Windows 8 ‘Issues Report’

We’ve tested Windows 8 and talked with a number of clients about the OS from Microsoft. Some of them have returned Windows 8-loaded computers because it’s too much of a change. We’re still concerned about hardware interfaces. Here’s what we’ve found so far.

Humans are creatures of habit, especially when using their computers. Pressured to be productive, we really don’t like being moved away from processes we know and follow as second nature. Sure, some of us like the “latest and greatest” in technology, but Windows 8 isn’t great for a lot of users.

The key issue is the look and feel. The new OS looks and feels like a tablet, and Microsoft’s strategy is to “tabletize” desktop and laptop computers to be like tablets and smartphones. That should make it easier for users to operate Windows-based computers and devices. It may happen over time, but not now.

Long-time Windows users have grown accustomed to trays along the bottom of their desktop that allow them to launch commonly used programs or applications. They can also click on the Start button to see and launch all programs, reboot (or restart or shutdown) their computer, open the control panel and access any function.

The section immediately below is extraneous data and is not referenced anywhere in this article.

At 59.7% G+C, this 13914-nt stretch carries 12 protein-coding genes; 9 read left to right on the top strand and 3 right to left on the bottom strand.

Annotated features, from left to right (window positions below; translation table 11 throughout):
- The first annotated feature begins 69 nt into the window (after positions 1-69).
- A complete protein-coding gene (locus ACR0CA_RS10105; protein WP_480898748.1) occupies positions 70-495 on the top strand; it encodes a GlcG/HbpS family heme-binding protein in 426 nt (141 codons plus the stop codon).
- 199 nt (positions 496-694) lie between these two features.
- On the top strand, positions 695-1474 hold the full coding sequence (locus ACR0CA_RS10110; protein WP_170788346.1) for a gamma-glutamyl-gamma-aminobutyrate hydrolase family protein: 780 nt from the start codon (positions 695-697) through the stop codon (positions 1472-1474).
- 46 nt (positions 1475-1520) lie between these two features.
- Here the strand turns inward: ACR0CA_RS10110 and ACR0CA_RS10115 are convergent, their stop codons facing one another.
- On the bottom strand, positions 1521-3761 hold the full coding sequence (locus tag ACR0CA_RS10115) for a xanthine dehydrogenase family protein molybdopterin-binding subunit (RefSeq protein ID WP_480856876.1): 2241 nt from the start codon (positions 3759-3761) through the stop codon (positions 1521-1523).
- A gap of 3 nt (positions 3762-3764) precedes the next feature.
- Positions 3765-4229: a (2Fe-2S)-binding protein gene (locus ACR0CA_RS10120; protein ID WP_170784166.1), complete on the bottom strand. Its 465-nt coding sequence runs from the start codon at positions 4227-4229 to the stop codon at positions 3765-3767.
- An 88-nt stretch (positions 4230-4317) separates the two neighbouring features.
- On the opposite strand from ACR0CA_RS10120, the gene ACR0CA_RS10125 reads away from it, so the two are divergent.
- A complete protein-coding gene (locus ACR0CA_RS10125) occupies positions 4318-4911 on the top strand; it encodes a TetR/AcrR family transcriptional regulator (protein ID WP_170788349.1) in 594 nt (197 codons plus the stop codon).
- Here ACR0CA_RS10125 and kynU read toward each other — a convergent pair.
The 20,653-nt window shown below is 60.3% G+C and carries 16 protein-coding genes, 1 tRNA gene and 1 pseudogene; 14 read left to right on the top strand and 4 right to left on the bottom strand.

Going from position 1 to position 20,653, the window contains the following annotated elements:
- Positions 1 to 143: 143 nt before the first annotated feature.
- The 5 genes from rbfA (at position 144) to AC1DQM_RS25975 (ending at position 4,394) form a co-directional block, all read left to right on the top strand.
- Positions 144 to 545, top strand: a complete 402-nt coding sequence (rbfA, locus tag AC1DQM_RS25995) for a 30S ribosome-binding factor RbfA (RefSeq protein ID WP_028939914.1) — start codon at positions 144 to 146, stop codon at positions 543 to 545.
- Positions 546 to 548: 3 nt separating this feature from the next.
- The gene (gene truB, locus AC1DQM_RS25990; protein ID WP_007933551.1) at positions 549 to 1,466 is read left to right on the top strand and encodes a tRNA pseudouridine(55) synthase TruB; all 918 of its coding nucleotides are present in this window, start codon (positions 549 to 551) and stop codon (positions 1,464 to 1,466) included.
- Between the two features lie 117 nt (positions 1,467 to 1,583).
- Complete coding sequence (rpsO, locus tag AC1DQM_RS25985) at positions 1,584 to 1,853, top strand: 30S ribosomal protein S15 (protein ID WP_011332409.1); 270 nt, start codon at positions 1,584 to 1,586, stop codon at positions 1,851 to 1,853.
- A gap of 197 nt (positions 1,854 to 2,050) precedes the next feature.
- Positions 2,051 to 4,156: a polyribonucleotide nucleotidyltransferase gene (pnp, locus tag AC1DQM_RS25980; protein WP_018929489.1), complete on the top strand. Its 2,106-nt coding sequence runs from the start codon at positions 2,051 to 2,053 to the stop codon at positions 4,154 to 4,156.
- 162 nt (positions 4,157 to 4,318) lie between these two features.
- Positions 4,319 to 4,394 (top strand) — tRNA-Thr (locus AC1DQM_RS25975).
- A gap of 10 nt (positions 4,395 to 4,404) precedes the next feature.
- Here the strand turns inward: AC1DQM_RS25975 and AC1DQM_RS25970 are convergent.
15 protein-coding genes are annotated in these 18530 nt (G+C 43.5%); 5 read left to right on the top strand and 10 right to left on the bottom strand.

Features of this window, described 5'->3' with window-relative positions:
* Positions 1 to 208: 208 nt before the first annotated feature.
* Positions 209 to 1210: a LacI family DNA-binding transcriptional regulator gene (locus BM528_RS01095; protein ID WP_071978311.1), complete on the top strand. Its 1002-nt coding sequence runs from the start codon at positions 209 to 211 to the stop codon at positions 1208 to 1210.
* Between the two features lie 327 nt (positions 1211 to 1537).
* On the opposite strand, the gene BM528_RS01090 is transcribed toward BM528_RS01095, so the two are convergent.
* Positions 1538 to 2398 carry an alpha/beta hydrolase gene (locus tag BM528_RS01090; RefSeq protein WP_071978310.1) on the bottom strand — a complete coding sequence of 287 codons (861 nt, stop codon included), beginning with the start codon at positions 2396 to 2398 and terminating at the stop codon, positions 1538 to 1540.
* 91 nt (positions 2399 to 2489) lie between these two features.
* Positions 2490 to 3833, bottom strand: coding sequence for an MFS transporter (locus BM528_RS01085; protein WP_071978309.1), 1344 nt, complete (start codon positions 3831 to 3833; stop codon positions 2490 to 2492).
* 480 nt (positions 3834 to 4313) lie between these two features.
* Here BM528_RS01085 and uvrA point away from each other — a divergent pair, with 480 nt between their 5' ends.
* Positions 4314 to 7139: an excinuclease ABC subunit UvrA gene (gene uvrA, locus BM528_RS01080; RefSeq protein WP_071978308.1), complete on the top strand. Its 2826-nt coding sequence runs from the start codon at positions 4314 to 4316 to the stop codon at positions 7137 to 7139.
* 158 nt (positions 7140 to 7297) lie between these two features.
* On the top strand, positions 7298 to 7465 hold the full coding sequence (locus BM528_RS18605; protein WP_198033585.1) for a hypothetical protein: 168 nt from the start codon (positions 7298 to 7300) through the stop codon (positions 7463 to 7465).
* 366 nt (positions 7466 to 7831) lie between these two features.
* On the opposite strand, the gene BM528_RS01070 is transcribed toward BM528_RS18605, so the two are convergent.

All of this functionality is not so easy to find with Windows 8. You need to press the “flag” key – the key between the Ctrl and Alt keys – to access the Start menu. The functionality is there but not in the place most users expect to find it. It’s just not the way most people want to work.

Hardware compatibility is another issue. Using the full version of Windows 8 requires a touchscreen monitor. That’s OK if you’re getting all new systems. But if you have a fairly new monitor that’s not a touchscreen, are you willing to spend money now to replace a perfectly serviceable peripheral? We doubt it.

We believe Windows 7 still has a lot of life. If you are in the market for a new Windows-based computer, we can help you get the Windows 7 OS and support it for you. We also support Windows XP. Microsoft will end its support of XP in 2014, but we’ll be able to help you with work-arounds and other steps to keep you going. By the time XP’s useful life ends for you, we’re betting Microsoft will have its next operating system on the market, resolving those Windows 8 issues.

Need help? We do Windows. Just call us at 973-433-6676 or email us with your questions or problems. We’ll clean them up – streak-free.

This article was published in Technology Update, the monthly newsletter from Sterling Rose LLC.